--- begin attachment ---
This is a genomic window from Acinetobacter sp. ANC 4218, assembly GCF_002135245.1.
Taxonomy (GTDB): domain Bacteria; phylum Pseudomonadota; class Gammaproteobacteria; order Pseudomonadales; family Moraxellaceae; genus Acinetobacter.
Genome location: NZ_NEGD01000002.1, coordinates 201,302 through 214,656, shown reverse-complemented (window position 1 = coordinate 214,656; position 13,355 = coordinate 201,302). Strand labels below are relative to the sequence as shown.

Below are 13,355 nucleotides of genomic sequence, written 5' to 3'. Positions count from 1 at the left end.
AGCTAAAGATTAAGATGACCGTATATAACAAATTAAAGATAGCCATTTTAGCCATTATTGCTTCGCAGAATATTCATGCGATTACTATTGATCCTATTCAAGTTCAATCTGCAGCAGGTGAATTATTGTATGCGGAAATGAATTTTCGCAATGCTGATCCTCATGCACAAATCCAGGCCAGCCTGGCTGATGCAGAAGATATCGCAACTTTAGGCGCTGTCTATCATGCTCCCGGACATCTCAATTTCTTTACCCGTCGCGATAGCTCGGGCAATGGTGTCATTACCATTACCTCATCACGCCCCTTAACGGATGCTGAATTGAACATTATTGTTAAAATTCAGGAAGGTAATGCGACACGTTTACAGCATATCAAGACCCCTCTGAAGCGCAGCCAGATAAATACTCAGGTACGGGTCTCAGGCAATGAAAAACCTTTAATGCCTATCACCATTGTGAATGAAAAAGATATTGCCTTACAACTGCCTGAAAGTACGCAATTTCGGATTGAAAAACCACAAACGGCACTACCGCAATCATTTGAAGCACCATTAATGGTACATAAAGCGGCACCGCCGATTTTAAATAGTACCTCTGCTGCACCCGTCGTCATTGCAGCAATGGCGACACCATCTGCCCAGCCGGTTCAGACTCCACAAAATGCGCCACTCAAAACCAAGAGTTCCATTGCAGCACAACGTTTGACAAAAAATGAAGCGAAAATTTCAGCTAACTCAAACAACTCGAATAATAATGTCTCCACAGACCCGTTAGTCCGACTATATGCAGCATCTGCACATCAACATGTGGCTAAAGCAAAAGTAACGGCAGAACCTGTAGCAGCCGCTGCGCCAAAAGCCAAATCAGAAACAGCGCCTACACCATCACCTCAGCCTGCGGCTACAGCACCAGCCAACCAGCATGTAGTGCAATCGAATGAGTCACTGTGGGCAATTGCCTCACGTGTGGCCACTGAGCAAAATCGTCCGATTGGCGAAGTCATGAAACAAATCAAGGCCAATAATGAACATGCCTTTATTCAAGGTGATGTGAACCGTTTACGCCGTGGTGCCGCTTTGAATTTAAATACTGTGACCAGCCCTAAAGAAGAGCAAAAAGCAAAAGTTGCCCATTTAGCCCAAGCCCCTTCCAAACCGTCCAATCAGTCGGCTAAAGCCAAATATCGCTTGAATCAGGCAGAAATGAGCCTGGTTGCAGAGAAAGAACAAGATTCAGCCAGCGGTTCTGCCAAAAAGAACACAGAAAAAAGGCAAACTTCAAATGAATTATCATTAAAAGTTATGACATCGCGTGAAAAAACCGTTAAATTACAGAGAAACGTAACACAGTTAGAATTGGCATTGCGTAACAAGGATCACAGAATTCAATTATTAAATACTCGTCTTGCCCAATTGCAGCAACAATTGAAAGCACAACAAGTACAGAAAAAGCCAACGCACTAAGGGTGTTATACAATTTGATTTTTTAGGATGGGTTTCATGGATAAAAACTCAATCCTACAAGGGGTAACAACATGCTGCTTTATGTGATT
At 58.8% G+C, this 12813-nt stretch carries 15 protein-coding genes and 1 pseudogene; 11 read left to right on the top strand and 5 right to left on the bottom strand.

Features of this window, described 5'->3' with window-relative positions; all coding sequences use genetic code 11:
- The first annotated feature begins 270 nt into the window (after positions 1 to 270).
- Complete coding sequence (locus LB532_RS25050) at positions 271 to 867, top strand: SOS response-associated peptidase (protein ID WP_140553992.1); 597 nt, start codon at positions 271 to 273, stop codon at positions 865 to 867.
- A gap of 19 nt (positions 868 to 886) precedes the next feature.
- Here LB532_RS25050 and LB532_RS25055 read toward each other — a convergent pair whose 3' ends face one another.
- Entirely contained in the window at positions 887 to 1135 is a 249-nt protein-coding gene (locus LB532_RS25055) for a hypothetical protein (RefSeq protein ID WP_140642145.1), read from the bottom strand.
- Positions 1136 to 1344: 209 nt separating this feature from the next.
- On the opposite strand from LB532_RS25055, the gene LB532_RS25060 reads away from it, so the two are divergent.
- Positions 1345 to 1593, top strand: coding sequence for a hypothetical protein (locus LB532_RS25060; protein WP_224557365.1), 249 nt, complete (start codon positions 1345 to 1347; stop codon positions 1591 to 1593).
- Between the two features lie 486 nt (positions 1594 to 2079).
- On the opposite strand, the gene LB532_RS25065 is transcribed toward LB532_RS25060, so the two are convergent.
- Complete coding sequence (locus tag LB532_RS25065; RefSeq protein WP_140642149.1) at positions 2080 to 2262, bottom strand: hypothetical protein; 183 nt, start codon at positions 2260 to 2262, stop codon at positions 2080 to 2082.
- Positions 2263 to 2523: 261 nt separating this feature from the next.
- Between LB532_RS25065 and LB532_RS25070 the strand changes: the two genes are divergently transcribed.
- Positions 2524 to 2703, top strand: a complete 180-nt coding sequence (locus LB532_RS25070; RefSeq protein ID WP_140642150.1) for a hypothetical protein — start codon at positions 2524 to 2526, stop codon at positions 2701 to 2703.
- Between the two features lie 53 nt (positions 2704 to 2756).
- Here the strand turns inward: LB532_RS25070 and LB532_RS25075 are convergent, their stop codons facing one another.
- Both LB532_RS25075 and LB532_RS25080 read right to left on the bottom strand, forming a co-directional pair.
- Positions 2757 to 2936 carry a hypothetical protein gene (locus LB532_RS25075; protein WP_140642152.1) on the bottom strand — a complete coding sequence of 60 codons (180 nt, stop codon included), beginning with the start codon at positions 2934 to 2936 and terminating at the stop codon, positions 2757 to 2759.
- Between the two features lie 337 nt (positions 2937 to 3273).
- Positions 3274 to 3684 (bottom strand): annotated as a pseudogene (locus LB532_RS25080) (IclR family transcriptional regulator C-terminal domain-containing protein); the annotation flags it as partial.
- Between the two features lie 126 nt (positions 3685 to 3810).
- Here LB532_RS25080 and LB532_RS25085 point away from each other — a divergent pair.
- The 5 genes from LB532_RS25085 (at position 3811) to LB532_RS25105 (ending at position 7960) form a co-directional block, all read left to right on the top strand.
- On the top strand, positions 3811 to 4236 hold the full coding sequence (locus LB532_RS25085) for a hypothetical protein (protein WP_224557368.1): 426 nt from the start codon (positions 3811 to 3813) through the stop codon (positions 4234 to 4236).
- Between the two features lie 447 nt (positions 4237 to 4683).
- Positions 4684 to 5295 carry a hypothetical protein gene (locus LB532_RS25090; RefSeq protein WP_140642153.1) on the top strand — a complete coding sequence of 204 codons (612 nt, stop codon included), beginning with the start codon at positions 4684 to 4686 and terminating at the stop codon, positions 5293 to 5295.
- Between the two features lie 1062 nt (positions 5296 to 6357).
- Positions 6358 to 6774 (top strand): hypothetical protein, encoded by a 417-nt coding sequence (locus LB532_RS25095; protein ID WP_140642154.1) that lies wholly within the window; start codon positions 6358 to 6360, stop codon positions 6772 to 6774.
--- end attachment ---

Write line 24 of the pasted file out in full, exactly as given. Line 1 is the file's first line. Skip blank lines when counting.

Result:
- Both LB532_RS25075 and LB532_RS25080 read right to left on the bottom strand, forming a co-directional pair.